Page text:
“Bring a gun! Bring a gun!”

That was about the burden of his shouts. He hoped those above understood what he was saying. The eagles seldom went far outside a given circle, so that they could only be glimpsed from above occasionally; and it was like shooting at a disappearing target in the gallery, to try and hit them under such circumstances.

Step Hen had knocked one of the great birds down for the sixth time, and was dismayed to see that he had not even then disabled it, since it immediately started to fly again, no wing having been broken by his club; when he thought he caught the sound of a human voice close by.

Then some loose stones rattled down beside him, giving him a thrill of joy; for he knew now reinforcements were on the way, and it nerved him to fight on.

Another minute, and some one dropped down beside the crouching Step Hen, who was breathing hard from his exertions, but still full of pluck, as a true scout should always be.

“Toby!” he called out, in a quavering voice, and looking very grim, with his face so scratched, and streaked with blood; “I’m sure glad to see you; but gladder to notice that you’ve got your gun! Look out! there they come again! Dodge, Toby, dodge; they’re on to you!”

But the guide had snatched his gun from about his back, where it had been securely fastened with a stout cord. He had no time to aim or fire just then, only to swing the barrel around, and strike viciously at the swooping bird, that threw its claws forward as it pounced upon him, just as a fish-hawk might do on striking the water.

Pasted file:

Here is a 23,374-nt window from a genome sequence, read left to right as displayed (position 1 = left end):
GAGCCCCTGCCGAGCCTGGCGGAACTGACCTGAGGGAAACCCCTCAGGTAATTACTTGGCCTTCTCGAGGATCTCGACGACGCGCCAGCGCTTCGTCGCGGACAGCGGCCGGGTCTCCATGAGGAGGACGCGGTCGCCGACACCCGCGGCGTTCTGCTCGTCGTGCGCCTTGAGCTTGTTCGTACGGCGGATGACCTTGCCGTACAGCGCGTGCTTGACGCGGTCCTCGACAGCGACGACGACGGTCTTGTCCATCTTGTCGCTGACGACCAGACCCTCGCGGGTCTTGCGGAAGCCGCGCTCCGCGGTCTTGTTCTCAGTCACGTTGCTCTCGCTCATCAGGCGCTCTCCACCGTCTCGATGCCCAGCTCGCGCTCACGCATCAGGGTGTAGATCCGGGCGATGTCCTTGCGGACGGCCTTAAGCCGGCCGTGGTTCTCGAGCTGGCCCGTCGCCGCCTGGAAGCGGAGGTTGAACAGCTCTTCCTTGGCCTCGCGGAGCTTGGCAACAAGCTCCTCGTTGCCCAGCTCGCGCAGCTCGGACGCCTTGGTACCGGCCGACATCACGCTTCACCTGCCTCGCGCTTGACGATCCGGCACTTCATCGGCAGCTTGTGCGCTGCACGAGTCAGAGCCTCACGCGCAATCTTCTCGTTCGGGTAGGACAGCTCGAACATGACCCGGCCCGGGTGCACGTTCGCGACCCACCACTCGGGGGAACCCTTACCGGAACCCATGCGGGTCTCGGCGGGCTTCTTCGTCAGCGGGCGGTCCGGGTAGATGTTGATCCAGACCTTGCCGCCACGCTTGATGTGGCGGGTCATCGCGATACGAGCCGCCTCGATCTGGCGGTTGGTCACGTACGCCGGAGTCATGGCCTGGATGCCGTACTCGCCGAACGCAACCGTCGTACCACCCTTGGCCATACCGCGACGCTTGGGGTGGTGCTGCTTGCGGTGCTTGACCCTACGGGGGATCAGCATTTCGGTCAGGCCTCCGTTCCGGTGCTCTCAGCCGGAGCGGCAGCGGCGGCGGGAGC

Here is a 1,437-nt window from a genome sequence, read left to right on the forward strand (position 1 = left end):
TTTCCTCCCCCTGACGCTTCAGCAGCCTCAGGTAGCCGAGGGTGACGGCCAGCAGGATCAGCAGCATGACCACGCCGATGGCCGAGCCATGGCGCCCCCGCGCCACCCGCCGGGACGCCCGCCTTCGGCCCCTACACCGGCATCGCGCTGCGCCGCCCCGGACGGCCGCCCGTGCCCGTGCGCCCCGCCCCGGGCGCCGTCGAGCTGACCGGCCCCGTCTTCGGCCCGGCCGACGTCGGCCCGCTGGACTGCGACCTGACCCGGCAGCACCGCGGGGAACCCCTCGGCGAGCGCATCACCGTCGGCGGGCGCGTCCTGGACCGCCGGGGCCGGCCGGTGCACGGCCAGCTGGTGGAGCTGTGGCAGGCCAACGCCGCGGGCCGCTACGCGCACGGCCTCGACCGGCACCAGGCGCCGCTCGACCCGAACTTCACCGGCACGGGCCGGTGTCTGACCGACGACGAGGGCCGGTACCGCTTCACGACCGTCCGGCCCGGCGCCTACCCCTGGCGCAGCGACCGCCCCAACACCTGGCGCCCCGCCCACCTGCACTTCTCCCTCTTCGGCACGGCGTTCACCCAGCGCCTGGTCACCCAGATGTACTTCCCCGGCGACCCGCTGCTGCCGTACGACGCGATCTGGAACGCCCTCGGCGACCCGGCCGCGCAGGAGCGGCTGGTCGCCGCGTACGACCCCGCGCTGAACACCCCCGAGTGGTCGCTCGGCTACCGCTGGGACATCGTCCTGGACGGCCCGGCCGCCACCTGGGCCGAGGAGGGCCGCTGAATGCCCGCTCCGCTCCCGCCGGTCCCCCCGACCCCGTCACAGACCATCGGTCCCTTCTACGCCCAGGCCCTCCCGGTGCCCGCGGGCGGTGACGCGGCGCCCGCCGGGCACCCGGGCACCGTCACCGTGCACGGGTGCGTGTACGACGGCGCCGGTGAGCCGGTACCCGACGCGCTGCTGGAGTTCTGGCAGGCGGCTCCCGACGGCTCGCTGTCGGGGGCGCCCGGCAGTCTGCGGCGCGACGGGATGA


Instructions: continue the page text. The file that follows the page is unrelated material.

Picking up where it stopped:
The attack was quickly parried, and now Toby also had a streak of blood on his cheek, where one of those furious wings had struck him.

Now he turned the gun quickly around in his hands.

“Leave one for me, Toby!” pleaded the boy, eagerly. “I ought to have the pleasure of knocking over one of ’em, after what they have done to me. Oh! you put it to that gay old robber of honest fish-hawks, sure you did! And he’s gone down below-decks for good. Give me your gun, Toby; I must have it, I tell you!”

And the guide, understanding, as well as sympathizing with, the spirit that caused the other to cry out in this fashion, did thrust his repeating rifle into the hands of Step Hen, after throwing the discharged shell out, and sending a fresh one into the firing chamber.

With a satisfaction that words could never paint, Step Hen followed the swinging form of the remaining eagle as it flew around so as to get in line for another swoop. And just as the great bird started to come down at them, the boy pulled the trigger.

His aim was true, and the second eagle pitched forward, whirling over and over as it went tumbling down the face of the descent, just as its mate had done.

“Hurrah!” shouted Step Hen, tremendously pleased with the final outcome of the fight with the pair of fierce pirates of the upper air currents; “that’s what they get for tackling me, ain’t it, Toby? We gave ’em what they needed, didn’t we? But say, I’m just thinkin’ that it’s going to be a tough old job for me to get back up where the boys are; and that p’raps we’ll have to keep on climbin’ down, after shoving the big-horn off the shelf.”

And the guide, after recovering his breath, which had been used up in his recent hasty movements in coming to the rescue, looking over the edge, admitted that he believed such a course was the only one left to them.